After some short-lived enthusiasm, Apple’s much-anticipated multiple product launch on Tuesday failed to lift the company’s own shares at the close, never mind the U.S. stock market at large.
AAPL jumped more than 5% in the 1:00-2:00 hour as the company was introducing two larger versions of the iPhone, a line of Internet-connected watches and a new mobile payments system – not to mention a new album by U2 available for free on iTunes. But it fell just as abruptly, ending the day down 0.4%, losing all of its gains, and then some, in the last two hours of trading. The stock was easily the day’s most heavily traded issue, with more than 180 million shares trading, more than double that of second-place Bank of America.
The brief but steep rally in Apple shares had a positive effect on stocks in general, but the gains were fleeting there, too. Both the Dow and the S&P 500 traded in the red all day, both finishing with 0.6% losses. Tech and small-cap stocks did worse on the day, with NASDAQ falling 0.9% after briefly nudging into positive territory in line with the rally in Apple. The Russell 2000 fell 1.2%. Indeed, the vast majority of stocks were lower on the day, with all 10 S&P sectors losing ground along with 85 of the NASDAQ 100. In the overall market, losing stocks trounced gainers by about a three-to-one margin.
Spanish stocks and sovereign bonds dropped sharply on concern that the country has its own Scottish-type problem. The IBEX 35 equity index fell 1.4% while yields on the country’s 10-year government bonds jumped 11 basis points on concern that voters in the Catalonia region will vote to secede at a referendum on November 18. The Catalonia issue has gotten renewed attention in light of recent polls that show Scottish voters leaning toward voting to secede from the United Kingdom on September 18, which has unnerved investors there. Stocks and bonds were both lower in price throughout Europe on Tuesday although the declines in Spain were steeper. The Stoxx Europe 600, for example, fell 0.4% while German and French stocks fell 0.5%. Yields on 10-year German and Italian bonds rose four and seven bps, respectively, the German bund rising to an even 1.00%.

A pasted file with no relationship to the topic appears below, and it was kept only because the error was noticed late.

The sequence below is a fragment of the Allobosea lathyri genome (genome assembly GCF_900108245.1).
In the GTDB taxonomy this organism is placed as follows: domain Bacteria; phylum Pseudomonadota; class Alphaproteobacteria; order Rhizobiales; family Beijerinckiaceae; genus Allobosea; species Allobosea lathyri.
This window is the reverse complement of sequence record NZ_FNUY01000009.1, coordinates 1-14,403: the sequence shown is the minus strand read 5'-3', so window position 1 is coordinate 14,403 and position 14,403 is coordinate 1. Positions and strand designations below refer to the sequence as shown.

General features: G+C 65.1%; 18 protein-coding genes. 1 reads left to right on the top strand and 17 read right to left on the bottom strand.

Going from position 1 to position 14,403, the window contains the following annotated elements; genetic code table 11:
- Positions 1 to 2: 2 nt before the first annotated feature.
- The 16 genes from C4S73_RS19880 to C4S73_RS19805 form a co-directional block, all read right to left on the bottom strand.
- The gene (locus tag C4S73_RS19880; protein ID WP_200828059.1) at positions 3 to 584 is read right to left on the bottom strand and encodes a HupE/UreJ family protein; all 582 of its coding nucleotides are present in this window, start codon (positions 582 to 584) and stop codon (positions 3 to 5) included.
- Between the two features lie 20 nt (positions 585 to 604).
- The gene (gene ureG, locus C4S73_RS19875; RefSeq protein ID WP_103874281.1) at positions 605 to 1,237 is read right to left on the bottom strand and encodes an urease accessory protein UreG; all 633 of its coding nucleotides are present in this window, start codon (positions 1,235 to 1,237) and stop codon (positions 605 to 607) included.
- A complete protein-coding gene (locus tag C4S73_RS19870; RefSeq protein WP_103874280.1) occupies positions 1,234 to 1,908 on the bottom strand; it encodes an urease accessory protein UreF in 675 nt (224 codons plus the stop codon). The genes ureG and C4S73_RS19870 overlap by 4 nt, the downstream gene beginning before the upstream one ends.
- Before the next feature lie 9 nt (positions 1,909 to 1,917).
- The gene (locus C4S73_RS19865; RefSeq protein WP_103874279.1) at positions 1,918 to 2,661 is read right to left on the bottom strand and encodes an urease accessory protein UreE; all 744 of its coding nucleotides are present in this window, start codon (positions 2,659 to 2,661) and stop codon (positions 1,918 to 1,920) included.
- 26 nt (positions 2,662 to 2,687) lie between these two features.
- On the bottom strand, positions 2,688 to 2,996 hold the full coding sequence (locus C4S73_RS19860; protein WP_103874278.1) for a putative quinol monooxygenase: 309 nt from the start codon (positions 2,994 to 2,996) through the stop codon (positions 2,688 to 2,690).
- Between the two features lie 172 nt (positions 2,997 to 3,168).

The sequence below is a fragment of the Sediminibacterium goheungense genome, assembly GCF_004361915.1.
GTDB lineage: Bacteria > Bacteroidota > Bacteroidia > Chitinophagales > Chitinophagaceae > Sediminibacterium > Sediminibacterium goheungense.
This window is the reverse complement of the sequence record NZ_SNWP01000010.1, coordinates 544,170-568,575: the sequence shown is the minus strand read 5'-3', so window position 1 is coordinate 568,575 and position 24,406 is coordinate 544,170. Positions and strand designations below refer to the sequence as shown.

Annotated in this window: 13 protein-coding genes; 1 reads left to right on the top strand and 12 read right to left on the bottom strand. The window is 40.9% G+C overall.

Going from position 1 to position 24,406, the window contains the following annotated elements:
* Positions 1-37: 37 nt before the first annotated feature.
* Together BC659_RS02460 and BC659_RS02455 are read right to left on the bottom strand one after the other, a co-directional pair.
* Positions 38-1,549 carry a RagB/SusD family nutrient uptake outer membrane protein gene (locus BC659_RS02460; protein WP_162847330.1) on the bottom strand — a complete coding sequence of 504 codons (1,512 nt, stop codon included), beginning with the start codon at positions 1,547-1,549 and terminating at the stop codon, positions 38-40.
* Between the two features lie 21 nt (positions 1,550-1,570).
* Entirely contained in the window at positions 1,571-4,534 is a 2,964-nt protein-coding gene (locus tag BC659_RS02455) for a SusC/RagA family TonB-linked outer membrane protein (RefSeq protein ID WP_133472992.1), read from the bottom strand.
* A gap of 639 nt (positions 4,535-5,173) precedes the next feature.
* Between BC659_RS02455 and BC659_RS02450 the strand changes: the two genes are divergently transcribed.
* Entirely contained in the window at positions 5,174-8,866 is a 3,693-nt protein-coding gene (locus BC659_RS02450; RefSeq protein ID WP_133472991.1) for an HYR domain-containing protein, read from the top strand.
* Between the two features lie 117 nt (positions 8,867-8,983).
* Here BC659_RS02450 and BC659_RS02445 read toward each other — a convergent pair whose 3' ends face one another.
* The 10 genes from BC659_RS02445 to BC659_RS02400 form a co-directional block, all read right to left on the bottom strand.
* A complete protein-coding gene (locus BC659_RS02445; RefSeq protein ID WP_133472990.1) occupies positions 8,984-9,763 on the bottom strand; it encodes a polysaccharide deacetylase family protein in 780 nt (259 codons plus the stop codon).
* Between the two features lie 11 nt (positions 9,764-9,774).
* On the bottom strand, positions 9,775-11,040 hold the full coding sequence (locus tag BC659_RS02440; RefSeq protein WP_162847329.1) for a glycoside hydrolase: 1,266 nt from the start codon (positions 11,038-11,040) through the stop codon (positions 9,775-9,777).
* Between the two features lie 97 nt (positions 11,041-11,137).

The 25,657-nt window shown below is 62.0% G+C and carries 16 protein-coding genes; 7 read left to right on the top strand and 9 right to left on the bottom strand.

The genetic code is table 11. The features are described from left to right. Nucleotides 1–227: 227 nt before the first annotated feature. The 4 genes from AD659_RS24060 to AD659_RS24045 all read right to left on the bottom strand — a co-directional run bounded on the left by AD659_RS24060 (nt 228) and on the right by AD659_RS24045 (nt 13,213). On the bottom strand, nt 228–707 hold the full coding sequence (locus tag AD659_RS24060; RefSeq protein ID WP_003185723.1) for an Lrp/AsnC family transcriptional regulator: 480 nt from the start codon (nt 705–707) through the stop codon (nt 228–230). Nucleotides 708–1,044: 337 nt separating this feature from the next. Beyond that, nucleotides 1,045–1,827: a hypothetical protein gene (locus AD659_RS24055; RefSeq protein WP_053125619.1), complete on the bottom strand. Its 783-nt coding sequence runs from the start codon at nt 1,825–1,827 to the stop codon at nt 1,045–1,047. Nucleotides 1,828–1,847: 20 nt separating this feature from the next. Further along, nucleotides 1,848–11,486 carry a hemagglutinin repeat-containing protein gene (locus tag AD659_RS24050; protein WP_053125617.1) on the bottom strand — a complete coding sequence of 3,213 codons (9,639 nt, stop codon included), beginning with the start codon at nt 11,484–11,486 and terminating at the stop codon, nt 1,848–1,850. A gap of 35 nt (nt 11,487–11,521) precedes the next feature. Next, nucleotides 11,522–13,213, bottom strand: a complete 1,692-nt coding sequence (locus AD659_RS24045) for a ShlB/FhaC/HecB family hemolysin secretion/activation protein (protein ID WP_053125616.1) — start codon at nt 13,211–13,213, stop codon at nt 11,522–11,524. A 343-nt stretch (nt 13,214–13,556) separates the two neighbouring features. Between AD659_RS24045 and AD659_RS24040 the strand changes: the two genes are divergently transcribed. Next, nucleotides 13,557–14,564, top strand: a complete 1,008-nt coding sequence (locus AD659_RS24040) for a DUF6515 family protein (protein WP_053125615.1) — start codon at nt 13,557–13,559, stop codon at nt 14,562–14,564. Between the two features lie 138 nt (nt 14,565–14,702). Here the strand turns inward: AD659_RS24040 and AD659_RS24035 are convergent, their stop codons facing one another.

Asian markets were mixed. Japan’s Nikkei 225 rose 0.3% while India’s Sensex fell 0.2%. The Shanghai composite eked out a fractional gain to keep its winning streak alive at seven; the index is up 6% during that time. Hong Kong and South Korean markets were closed for holidays.
Reports/dates/facts/links worth paying attention to over the next week:
- September 10: U.S. wholesale trade (July).
- September 11: U.S. weekly jobless claims; U.S. Treasury monthly statement (August).
- September 12: U.S. retail sales (September); UofM/Reuters consumer sentiment report (mid-September); China industrial production (August).
Copyright © 2014 by Wright Investors’ Service, Inc. The views expressed in this blog reflect those of Wright Investors’ Service, Inc. and are subject to change. Statements and opinions therein are based on sources of information believed to be accurate and reliable, but Wright Investors’ Service, Inc. makes no representations or guarantees as to the accuracy or completeness thereof. These views should not be relied upon as investment advice.